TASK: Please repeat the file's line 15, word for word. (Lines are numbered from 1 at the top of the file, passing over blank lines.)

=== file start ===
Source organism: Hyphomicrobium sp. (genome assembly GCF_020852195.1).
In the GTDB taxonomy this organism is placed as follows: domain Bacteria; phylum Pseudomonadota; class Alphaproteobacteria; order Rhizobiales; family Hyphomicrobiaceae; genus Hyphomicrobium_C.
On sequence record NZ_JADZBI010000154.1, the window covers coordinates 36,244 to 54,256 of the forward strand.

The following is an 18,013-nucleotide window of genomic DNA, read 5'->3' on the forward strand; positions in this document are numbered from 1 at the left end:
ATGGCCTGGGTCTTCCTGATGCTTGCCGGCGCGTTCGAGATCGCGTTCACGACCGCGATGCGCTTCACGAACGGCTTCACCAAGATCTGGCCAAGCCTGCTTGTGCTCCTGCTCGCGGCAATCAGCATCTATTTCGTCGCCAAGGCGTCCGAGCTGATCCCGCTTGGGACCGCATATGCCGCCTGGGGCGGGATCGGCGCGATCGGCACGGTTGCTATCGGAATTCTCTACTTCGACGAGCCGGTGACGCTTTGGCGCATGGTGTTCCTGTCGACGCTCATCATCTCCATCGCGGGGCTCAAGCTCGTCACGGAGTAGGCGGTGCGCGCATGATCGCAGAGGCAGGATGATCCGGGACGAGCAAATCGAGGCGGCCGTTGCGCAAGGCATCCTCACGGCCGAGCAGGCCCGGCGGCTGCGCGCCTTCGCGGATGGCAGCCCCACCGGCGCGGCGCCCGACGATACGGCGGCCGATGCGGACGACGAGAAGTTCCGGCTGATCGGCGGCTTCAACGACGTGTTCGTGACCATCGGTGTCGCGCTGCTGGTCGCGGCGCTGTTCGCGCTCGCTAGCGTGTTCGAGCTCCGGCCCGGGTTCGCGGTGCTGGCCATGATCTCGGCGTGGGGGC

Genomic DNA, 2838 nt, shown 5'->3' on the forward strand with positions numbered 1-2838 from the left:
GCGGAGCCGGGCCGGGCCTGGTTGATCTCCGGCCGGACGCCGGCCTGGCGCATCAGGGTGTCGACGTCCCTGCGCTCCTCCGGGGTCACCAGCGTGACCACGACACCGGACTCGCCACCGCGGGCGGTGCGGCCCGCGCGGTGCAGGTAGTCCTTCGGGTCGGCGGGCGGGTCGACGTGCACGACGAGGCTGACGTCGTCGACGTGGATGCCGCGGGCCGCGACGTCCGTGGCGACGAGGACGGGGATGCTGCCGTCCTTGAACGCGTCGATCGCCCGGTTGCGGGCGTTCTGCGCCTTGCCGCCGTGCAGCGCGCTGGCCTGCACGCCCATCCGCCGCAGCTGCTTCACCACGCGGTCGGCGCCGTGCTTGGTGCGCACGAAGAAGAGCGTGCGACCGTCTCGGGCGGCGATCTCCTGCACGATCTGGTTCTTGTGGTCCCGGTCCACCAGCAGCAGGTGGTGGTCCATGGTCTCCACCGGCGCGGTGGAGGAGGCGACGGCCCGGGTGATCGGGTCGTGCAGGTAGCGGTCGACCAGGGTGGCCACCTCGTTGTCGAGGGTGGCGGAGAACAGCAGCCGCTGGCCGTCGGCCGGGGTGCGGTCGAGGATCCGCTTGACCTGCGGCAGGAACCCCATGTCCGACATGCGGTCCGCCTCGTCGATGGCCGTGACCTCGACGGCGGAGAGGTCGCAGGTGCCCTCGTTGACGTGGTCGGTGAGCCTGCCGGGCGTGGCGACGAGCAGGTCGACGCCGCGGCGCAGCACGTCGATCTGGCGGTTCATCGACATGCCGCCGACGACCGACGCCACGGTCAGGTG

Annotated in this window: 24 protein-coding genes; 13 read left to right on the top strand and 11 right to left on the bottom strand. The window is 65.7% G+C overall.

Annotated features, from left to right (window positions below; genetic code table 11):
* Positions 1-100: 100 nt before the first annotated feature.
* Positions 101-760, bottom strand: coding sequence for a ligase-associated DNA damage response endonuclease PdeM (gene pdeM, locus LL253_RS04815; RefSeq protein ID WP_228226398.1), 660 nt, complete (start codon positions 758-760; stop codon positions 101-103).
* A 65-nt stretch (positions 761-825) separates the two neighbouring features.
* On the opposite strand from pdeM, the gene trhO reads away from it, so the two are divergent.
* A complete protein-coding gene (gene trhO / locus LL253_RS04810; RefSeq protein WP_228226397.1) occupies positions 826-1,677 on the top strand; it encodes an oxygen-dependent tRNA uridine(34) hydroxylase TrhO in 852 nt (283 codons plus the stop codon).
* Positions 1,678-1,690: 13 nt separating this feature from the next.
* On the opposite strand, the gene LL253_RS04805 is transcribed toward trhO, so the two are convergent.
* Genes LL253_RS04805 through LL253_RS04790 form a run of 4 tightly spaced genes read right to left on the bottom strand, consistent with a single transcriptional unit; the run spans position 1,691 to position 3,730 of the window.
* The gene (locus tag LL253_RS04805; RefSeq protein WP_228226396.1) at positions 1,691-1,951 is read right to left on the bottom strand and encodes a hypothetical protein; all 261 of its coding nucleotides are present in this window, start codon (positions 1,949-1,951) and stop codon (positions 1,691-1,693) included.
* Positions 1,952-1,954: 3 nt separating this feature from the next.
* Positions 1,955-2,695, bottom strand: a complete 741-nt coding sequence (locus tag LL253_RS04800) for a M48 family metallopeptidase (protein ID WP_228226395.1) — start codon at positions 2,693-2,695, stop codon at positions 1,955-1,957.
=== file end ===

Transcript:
* Positions 1,678-1,690: 13 nt separating this feature from the next.